Butterfly Bush

Butterfly Bush

Scientific name: Buddleia davidii

Common names: Butterfly bush

Description: Butterfly bush was brought to North America from Asia, and has become a popular ornamental shrub. This deciduous woody plant grows up to 15 feet tall and is distinguishable by its long (4 to 10 inches) flower spikes that are typically purple with orange centers. Its green to blue-gray toothed leaves are long, narrow, somewhat egg-shaped, and covered in dense, fuzzy hair on the undersides.

Impact: Butterfly bush is a highly adaptable species that can grow in very little soil and withstand drought conditions. It is able to colonize frequently disturbed areas such as riversides, logged forests, burn areas, roadsides, pastures, and railroads. It can be extremely problematic in riparian areas due to its ability to form dense stands and outcompete native colonizers of disturbed riverside habitat. Butterfly bush is especially difficult to eradicate because its seeds remain viable for up to 5 years, its rootstock can sprout after the main trunk is cut, and severed branches can root and establish on their own. If you currently have or are considering planting butterfly bush on your property, please re-consider due to its invasive tendencies. If you have seen invasive butterfly bush in the county please contact our office at 503-325-4571.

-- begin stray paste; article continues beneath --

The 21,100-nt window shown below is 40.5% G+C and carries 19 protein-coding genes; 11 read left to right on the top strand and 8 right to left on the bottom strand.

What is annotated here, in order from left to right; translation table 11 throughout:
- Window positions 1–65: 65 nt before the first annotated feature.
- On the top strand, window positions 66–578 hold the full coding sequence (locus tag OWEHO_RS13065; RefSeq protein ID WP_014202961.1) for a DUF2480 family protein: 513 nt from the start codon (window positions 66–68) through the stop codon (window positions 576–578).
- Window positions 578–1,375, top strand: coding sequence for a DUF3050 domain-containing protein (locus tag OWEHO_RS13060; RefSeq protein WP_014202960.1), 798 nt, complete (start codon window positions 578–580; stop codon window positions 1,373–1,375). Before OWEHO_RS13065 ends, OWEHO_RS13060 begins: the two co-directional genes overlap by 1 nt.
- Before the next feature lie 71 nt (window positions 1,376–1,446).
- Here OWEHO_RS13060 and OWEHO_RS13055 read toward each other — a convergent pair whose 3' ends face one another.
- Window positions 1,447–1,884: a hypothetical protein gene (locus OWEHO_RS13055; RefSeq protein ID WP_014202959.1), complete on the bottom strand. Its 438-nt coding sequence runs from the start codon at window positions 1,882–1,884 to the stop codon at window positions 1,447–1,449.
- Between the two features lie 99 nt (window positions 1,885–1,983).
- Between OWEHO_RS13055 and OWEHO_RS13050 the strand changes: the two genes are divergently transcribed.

Source: KingCounty.gov

For more information, please visit the Noxious Weed resources at KingCounty.gov: http://www.kingcounty.gov/services/environment/animals-and-plants/noxious-weeds/weed-identification/butterfly-bush.aspx